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How We Hear: A Trip Through The Inner Ear
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The tip stereocilia (at the end of the hair) is all-important in this process being covered with this interesting little protein, which is involved in both gluing the hair together and providing the electrical impulse.

Protochaderin-15 is one of the key proteins associated with the tip link.

How the gate mechanism actually triggers it is still being examined. Yet we do know that protocadherins abound in the central nervous system and that they have significant calcium to calcium adhesion capabilities.

Protochaderin-15 is also prevalent in areas where cell to cell electrical signaling is present throughout the human body. It also turns out that the tip link antigen can induce the production of special antibodies which bond protein to the stereocilia tips.

This appears to be why your hearing can recover a few days after prolonged exposure to loud noise. Tip links are literally reestablished by a reforming process that starts four hours after a bond has been broken.

Yet to complete the entire process, we need to add that neural processing takes place in the cochlear nucleus, somewhat akin to a biological D/A converter taking in the information from the inner ear.

Past this point a bundle of fibers (the mic snake) called the trapezoid body carry the information to brainstem. Ignoring the intricacies of the pathway, we then end up at some analog integrators providing sound localization in an area called the inferior colliculus.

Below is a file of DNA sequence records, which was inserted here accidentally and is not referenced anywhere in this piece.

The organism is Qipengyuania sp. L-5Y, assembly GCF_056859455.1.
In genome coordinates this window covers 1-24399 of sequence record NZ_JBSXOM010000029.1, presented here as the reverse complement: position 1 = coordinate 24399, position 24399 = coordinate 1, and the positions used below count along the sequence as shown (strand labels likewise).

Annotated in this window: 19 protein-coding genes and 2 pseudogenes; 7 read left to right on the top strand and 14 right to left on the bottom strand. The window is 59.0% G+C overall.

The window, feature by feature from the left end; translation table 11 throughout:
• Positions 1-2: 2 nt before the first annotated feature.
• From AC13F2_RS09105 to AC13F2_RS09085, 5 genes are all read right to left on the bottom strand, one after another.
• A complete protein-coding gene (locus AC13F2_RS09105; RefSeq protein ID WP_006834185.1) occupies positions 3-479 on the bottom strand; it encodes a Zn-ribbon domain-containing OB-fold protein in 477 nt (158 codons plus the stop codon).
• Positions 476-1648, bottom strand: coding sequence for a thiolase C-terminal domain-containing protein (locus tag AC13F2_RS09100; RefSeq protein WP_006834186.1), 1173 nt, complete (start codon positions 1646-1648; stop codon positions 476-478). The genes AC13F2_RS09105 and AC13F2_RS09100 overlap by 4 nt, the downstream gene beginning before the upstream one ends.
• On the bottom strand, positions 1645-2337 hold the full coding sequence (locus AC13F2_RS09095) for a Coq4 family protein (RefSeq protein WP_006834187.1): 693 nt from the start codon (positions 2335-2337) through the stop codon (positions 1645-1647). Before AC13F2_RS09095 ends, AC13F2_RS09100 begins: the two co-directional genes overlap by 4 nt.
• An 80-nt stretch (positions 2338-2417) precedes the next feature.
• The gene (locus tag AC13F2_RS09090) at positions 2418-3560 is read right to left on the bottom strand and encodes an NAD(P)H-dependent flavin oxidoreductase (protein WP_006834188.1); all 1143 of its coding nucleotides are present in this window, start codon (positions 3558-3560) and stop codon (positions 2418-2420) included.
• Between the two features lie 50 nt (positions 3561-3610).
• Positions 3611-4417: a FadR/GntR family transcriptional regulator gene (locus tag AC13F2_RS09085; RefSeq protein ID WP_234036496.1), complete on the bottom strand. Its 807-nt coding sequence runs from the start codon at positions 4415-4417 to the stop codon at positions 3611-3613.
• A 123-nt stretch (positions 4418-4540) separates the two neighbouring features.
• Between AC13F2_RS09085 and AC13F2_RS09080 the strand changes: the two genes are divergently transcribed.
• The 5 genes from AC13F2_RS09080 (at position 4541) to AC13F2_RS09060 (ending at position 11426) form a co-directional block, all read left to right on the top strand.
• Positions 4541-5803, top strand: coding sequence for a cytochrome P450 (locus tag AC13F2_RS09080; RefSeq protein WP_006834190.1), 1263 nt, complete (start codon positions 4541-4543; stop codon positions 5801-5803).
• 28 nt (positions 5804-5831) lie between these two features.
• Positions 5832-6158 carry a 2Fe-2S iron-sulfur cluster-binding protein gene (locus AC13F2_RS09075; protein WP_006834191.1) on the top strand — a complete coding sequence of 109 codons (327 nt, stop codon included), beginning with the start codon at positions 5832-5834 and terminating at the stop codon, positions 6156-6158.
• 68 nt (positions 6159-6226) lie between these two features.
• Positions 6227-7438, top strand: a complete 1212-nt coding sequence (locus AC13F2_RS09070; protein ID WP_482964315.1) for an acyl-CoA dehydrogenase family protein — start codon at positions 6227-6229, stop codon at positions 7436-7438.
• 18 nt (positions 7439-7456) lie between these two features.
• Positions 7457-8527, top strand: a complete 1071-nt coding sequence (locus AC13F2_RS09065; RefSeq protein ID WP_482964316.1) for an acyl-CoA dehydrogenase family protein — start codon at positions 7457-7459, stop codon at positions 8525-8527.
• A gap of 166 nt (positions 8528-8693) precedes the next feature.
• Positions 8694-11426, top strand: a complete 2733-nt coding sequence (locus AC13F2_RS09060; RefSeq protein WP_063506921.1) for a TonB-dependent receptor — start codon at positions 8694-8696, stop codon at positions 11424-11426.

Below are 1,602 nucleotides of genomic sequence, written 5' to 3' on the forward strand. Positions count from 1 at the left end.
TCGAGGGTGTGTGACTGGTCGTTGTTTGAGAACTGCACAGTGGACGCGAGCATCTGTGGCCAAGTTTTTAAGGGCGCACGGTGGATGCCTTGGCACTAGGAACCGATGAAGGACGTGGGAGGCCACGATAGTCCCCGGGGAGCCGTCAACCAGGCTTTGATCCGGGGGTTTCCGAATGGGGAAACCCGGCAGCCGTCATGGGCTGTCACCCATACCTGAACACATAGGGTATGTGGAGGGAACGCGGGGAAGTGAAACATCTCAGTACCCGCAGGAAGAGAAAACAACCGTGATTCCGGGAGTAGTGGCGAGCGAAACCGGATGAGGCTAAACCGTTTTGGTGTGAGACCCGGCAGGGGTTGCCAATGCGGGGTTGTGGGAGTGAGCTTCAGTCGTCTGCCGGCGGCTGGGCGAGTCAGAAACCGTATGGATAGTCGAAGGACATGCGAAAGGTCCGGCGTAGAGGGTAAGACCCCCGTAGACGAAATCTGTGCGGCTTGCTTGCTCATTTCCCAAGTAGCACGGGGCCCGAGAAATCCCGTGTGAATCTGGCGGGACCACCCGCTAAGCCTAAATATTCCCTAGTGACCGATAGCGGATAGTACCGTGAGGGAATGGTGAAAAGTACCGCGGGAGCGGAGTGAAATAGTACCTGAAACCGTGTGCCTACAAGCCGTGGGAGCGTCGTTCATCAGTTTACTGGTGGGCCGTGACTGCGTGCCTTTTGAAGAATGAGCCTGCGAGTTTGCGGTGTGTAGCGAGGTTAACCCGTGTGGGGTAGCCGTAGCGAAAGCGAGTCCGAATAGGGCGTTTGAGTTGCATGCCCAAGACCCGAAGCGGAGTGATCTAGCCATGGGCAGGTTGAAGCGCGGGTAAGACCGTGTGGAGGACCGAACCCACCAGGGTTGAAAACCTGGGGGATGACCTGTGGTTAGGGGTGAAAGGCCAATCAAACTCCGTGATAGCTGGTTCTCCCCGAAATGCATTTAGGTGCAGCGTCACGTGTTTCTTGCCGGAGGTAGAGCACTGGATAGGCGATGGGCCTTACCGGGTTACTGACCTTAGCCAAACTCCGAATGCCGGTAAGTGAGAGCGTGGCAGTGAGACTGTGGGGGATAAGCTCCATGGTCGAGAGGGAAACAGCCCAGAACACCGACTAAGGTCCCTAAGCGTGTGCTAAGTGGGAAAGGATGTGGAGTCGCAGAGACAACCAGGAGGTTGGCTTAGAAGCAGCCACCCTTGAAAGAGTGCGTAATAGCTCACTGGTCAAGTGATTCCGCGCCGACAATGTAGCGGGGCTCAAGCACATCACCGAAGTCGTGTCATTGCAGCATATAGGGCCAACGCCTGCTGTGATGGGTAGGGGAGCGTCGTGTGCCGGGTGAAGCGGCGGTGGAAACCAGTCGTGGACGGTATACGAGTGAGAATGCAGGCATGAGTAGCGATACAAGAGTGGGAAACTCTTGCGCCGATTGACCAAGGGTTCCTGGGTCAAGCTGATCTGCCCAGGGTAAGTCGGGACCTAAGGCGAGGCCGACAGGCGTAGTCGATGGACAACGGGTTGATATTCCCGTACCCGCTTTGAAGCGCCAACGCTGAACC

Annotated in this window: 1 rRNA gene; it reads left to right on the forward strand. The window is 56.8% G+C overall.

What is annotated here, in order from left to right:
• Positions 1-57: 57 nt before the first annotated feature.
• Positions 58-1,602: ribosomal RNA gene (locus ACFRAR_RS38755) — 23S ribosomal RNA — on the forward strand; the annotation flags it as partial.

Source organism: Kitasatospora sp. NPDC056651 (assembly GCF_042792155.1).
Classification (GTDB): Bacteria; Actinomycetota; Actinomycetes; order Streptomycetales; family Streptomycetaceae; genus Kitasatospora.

Hair cells surface (scanned with an electron microscope) bent by sound waves. (click to enlarge)

Next step is the thalamus and the associated auditory cortex located smack in the middle of your brain.

The primary auditory cortex seems to take care of your pitch and rhythm, and perhaps filters out all those unnecessary sounds not really of interest. Who wants to listen to their own heart pounding?

Even Dr. House and his drill press are somewhat unsure of subsequent functionality, but major acoustic activity is generally associated with the temporal lobe of the brain called Wernicke’s area (or Area 22).

And that’s how it all works, or at least we think how it works today. Something to talk about on your next road trip.

It’s remarkable how many of the basic functions of the human body’s auditory system mimic that of our sound systems. I suppose that’s a bit backwards, but it is interesting how biology came to the same conclusions as we have, albeit a bit earlier in our developmental chronology.

So potassium and. calcium play a vital role in the quality of hearing. I remember my mother trying to coax me into eating a banana or a potato saying it would improve my hearing. I guess the milk might have had something to do with it as well. Turns out she was probably right.

Damn, the whole thing boils down to fruits and vegetables. Again.

John Mayberry has worked in and around the A/V business for more than a quarter of a century. Find him online at here.

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